Tesla released its quarterly earnings report on Wednesday afternoon, showing that the American automaker was able to turn a net profit of $312 million while combating logistical issues and even Uncle Sam itself. The report was delivered at a different time than usual, as Wednesday morning Tesla made the last-minute decision to delay its announcement until after the closing bell, only to surprise everyone by releasing them at a different time.
On average, Tesla was able to pump out a steady average of around 4,300 Model 3s per week, just 700 units shy of it's 5,000 per-week goal—which was allegedly exceeded during the final week of the quarter.
Shares skyrocketed during after-hours trading, gaining nearly 15 percent as it moved from its closing position of $288.5 per share to $331. Shares are up 30.1 percent overall since Monday.
Earlier this month, automotive industry consultant Sandy Munro compiled a report regarding the Model 3's build quality, noting that Tesla still had a few corners to cut in order to maximize the Model 3's profit potential. The quarterly earnings report backed up an earlier claim that it had improved upon the Model 3's production process since Munro's review vehicle was produced. Ultimately, the profit margin of the Model 3 proved to be greater than 20 percent.
Tesla states that it ultimately aims to refine its processes and targets a 25 percent margin on the Model 3. The automaker goes on to say that despite an increase in tariffs affecting its bottom line, it expects the margin to remain steady throughout the remainder of the fourth quarter.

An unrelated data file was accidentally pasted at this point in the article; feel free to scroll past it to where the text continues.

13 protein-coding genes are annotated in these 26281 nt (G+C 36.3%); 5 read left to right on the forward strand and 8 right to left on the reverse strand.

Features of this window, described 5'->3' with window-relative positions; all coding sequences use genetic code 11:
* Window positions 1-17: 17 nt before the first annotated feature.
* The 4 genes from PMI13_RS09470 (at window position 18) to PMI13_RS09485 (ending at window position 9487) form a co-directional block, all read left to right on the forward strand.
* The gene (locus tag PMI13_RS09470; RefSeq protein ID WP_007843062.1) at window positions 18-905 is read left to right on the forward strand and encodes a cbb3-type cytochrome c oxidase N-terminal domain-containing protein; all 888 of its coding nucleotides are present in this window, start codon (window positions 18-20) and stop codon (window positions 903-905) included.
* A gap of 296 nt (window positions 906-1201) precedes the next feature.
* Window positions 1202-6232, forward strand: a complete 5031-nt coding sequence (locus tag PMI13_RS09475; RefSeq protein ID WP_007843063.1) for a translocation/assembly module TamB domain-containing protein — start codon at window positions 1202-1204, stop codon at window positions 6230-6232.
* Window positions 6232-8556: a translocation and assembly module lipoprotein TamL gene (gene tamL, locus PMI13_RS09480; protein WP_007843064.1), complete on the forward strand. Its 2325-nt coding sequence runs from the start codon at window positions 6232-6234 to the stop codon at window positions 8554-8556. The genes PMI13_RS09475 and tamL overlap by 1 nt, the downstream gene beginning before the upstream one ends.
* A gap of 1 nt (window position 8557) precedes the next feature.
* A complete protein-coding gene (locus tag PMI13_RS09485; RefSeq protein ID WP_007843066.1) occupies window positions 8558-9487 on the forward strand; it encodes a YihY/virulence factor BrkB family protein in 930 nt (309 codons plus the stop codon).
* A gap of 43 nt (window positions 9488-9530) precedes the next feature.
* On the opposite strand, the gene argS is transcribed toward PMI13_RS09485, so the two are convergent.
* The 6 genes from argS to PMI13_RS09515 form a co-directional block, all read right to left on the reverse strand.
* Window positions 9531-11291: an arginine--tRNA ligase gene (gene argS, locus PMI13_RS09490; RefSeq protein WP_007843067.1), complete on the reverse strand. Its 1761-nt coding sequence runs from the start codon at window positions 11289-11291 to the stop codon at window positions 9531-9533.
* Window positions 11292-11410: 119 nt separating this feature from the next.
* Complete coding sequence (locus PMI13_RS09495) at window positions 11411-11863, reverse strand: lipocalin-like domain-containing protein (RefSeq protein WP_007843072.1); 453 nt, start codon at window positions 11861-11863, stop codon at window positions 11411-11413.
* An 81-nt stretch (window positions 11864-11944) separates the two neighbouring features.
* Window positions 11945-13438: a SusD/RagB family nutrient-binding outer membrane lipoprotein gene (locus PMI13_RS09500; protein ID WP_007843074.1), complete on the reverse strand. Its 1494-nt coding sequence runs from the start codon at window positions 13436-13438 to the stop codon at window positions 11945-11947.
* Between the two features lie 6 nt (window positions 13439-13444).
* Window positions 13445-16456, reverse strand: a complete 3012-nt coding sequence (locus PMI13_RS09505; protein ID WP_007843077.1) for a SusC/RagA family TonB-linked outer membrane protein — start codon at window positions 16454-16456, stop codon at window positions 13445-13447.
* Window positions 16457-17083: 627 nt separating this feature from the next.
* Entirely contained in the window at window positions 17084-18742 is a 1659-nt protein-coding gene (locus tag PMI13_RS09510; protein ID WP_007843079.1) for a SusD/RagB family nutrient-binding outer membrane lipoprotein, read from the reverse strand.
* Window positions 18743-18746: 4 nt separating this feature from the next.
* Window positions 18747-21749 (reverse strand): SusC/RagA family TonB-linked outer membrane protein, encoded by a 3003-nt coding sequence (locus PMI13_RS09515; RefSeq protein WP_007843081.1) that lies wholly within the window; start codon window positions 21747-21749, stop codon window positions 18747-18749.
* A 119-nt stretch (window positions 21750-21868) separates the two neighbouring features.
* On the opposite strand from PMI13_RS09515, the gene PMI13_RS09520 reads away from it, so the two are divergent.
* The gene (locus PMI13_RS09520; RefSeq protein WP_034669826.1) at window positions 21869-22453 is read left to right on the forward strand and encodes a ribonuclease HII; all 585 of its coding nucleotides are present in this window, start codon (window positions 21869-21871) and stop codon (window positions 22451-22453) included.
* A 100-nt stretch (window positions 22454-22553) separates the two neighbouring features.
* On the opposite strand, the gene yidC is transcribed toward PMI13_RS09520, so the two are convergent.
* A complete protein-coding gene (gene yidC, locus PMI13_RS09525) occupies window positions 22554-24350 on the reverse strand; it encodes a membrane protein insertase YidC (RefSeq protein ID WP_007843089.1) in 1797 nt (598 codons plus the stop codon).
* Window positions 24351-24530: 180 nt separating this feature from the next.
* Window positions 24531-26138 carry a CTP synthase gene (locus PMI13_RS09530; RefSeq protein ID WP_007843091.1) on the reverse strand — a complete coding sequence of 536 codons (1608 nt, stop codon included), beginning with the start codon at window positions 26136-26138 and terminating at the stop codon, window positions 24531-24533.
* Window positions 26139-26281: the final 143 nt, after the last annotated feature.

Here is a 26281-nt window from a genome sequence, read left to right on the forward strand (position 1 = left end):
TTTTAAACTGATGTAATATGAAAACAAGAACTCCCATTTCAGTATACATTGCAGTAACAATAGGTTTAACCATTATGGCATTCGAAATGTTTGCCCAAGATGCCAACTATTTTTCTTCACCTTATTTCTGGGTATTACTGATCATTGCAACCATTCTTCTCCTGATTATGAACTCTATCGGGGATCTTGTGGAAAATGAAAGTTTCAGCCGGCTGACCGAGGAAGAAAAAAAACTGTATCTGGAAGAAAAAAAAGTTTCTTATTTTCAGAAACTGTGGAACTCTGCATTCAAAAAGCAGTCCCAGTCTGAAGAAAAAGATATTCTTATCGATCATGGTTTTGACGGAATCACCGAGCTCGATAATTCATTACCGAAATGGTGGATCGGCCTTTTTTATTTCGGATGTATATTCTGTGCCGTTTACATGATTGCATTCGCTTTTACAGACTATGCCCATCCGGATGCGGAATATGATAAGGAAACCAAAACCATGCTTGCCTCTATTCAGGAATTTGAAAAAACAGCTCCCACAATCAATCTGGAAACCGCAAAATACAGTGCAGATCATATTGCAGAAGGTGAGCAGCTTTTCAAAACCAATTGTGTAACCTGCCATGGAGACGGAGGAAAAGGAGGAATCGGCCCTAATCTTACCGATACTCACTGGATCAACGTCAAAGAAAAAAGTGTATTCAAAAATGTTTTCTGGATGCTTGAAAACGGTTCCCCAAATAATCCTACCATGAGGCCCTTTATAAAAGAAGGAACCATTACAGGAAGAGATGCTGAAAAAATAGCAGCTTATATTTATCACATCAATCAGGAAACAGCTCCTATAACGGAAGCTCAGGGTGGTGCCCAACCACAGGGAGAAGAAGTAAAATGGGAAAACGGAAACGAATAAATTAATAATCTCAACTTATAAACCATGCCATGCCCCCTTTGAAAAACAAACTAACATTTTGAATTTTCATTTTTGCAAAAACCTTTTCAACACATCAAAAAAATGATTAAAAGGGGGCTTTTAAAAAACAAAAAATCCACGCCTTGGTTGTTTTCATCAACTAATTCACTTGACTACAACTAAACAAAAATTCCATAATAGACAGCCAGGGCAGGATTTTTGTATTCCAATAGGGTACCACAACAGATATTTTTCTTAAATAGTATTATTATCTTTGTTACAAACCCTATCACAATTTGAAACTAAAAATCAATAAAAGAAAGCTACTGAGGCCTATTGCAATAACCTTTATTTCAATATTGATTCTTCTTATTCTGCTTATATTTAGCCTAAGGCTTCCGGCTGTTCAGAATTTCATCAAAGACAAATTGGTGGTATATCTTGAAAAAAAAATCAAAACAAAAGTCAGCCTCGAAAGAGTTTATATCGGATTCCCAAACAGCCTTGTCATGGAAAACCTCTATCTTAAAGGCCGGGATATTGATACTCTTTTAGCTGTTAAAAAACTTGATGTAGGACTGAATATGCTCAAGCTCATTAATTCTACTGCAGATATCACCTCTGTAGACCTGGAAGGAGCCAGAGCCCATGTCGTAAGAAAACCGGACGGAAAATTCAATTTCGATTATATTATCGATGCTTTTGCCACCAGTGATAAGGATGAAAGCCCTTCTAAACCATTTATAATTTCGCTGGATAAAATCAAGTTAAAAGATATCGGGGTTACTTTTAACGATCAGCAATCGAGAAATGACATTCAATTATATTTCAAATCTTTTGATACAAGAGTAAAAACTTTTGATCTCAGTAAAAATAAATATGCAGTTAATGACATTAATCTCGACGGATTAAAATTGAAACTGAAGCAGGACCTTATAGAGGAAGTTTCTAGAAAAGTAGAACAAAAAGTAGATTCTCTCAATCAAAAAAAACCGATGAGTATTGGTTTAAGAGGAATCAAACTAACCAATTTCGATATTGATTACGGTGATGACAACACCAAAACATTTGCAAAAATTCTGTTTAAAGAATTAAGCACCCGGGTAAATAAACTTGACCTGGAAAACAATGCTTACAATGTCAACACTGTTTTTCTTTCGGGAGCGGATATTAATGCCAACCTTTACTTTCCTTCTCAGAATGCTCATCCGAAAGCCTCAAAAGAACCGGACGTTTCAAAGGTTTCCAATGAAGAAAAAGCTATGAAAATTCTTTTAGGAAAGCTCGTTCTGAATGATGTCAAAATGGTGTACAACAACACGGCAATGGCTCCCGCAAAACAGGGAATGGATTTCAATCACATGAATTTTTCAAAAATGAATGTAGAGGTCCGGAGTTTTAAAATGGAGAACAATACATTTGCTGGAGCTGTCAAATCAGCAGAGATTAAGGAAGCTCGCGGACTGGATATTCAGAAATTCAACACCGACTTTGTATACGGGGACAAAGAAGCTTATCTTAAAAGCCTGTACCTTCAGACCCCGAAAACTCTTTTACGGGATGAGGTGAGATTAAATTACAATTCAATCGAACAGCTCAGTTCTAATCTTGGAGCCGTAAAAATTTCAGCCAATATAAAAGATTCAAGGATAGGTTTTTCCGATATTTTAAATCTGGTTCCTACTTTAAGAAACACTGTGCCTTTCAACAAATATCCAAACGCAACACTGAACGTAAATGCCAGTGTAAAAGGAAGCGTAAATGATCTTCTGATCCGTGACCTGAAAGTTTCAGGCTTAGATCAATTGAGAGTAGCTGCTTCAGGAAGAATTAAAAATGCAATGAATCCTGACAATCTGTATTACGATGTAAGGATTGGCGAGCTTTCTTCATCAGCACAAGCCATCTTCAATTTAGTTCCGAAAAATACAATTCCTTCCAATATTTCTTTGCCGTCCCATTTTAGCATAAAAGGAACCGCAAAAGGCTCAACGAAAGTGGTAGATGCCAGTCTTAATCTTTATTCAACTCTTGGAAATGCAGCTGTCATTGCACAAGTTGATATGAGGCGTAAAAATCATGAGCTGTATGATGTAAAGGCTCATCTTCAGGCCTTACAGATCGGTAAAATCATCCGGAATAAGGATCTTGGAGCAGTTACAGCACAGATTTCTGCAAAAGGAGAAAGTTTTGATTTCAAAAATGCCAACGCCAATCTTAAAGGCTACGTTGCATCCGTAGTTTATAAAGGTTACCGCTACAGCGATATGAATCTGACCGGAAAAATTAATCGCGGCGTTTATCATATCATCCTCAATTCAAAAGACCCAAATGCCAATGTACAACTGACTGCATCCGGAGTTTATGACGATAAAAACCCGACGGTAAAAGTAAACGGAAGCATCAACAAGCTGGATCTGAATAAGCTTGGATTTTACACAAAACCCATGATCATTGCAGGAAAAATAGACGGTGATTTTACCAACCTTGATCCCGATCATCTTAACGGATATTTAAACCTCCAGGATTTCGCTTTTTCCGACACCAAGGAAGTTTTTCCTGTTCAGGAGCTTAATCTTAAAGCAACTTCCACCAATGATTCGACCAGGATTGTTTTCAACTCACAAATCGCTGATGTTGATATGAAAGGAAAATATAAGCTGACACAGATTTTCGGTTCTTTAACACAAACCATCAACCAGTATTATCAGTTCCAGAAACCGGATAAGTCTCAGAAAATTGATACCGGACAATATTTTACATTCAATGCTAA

Tesla's pockets also grew fatter during the quarter, swelling to $3 billion in reserves after it gained an additional $731 million in liquid revenue. This number is expected to remain steady despite Tesla paying back $230 million in loans before the year's end. It's important to note that Tesla has recently penned a deal with the Chinese government to break ground on its newest Gigafactory in Shanghai. Ultimately, this project is estimated to cost a staggering $2 billion, which Tesla plans to fund by raising capital in Asian debt markets.
Though Tesla may have posted a profit during its third quarter, one might question if the profits will be sustainable. Tesla's push for the Model 3's insatiable demand has pushed it to become one of the best selling cars in America, toppings its class of premium sedans in sales figures. However, the deliveries of these vehicles have been plagued with problems surrounding build quality, and not to mention the automaker being unable to properly address the logistical nightmares that come with delivering large amounts of vehicles.
At the company's last quarterly earnings call, CEO Elon Musk noted that Tesla's goal was "to be profitable." Mission accomplished, it seems.